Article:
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Complementary and alternative medicine: Evaluate treatment claims
Watch out for CAM scams
Scammers have perfected ways to convince you that their alternative medicine products are the best. These opportunists often target people who are overweight or who have medical conditions for which there is no cure, such as multiple sclerosis, diabetes, Alzheimer's disease, cancer, HIV/AIDS and arthritis. Remember if it sounds too good to be true, it probably is. Be alert for these red flags:
- Big promises. Advertisements call the product a "miracle cure" or "revolutionary discovery." If that were true, it would be widely reported in the media and your doctor would recommend it.
- Pseudomedical jargon. Although terms such as "purify," "detoxify" and "energize" may sound impressive and may even have an element of truth, they're generally used to cover up a lack of scientific proof.
- Cure-alls. The manufacturer claims that the product can treat a wide range of symptoms, or cure or prevent a number of diseases. No single product can do all this.
- Testimonials. Anecdotes from individuals who have used the product are no substitute for scientific proof. If the product's claims were backed up with hard evidence, the manufacturer would say so.
- Guarantees and limited offers. These pitches are intended to get you to buy before you can evaluate the product's claims.
Choose CAM practitioners wisely
Take care when choosing an alternative medicine practitioner. Picking a name out of the phone book isn't the safest way to select a practitioner. Instead, try these tips from the National Center for Complementary and Alternative Medicine (NCCAM):
- Talk with your doctor. Ask your conventional doctor for recommendations. He or she can also be a source of advice about any recommendations you get from an alternative medicine practitioner.
- Contact a local hospital or medical school. They often keep lists of area CAM practitioners. Some have their own CAM practitioners on staff.
- Check the national association. Alternative medicine associations will often provide a list of certified practitioners in your area. To find the addresses and phone numbers of these associations, check the Directory of Health Organizations online compiled by the National Library of Medicine.
- Call your local health department. Ask if they know of state or local certifying, licensing or accreditation bodies for the alternative medicine practice you're considering.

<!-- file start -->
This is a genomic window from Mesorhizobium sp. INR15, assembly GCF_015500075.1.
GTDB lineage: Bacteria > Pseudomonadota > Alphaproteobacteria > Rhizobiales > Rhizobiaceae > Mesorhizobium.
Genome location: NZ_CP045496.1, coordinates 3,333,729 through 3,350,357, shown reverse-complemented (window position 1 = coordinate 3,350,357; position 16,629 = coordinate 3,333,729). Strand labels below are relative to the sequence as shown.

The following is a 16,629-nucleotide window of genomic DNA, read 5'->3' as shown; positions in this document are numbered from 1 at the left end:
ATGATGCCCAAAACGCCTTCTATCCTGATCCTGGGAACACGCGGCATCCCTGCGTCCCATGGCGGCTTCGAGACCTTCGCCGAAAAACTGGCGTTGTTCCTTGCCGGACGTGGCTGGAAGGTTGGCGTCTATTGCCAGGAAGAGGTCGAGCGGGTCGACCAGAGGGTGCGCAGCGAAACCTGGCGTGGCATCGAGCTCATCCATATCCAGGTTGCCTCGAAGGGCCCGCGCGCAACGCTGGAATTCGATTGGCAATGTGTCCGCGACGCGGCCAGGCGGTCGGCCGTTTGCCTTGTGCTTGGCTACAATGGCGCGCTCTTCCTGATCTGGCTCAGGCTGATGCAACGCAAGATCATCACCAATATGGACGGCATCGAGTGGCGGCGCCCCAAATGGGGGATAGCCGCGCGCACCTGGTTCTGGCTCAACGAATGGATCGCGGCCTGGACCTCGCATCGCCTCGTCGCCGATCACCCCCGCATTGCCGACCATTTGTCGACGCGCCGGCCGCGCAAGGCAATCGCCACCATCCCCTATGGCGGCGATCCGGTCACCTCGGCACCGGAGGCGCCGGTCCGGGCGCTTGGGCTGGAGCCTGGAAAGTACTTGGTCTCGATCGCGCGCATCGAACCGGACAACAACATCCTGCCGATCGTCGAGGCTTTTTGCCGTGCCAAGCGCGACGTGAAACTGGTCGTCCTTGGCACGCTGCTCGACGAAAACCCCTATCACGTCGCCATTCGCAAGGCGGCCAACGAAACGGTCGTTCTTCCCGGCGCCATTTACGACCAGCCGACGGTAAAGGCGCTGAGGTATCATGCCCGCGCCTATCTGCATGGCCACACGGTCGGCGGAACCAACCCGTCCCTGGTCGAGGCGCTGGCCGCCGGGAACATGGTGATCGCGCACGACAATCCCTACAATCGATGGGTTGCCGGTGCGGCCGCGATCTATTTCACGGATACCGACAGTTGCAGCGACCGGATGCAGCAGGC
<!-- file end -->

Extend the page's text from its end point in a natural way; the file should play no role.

- Ask questions. Ask CAM practitioners about their education, training, licenses and certifications. Ask if they specialize in particular diseases or health conditions and whether they frequently treat people with problems similar to yours. Also ask what treatments cost — and find out if your health insurance covers them.
CAM starts with complementary
Ideally the various forms of treatments you select should work together with the care of your conventional doctor. You may find that certain alternative treatments help you maintain your health and relieve some of your symptoms. But continue to rely on conventional medicine to diagnose a problem and treat diseases. Don't change your conventional treatment — such as your dose of prescribed medication — without talking to your doctor first. For your safety, be sure to tell your doctor about all alternative treatments you use.Previous page
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- CAM basics: Are you considering complementary and alternative medicine? National Center for Complementary and Alternative Medicine. http://nccam.nih.gov/health/decisions/consideringcam.htm. Accessed July 28, 2011.
- Guidelines for using complementary and alternative methods. American Cancer Society. http://www.cancer.org/Treatment/TreatmentsandSideEffects/ComplementaryandAlternativeMedicine/guidelines-for-using-complementary-and-alternative-methods. Accessed July 28, 2011.
- 'Miracle' health claims: Add a dose of skepticism. Federal Trade Commission in cooperation with the Food and Drug Administration. http://www.ftc.gov/bcp/edu/pubs/consumer/health/hea07.shtm. Accessed July 28, 2011.
- Therapy (randomized trials). In: Guyatt G, et al, eds. Users' Guides to the Medical Literature: A Manual for Evidence-Based Clinical Practice. New York, N.Y.: The McGraw-Hill Companies; 2008. http://www.jamaevidence.com/content/3348434. Accessed July 28, 2011.
- Safe use of the Internet. Health on the Net Foundation. http://www.hon.ch/HONcode/Patients/visitor_safeUse2.html. Accessed July 28, 2011.
- Tips for the savvy supplement user: Making informed decisions and evaluating information. U.S. Food and Drug Administration. http://www.fda.gov/Food/DietarySupplements/ConsumerInformation/ucm110567.htm. Accessed July 28, 2011.
- Selecting a CAM practitioner. National Center for Complementary and Alternative Medicine. http://nccam.nih.gov/health/decisions/practitioner.htm. Accessed July 28, 2011.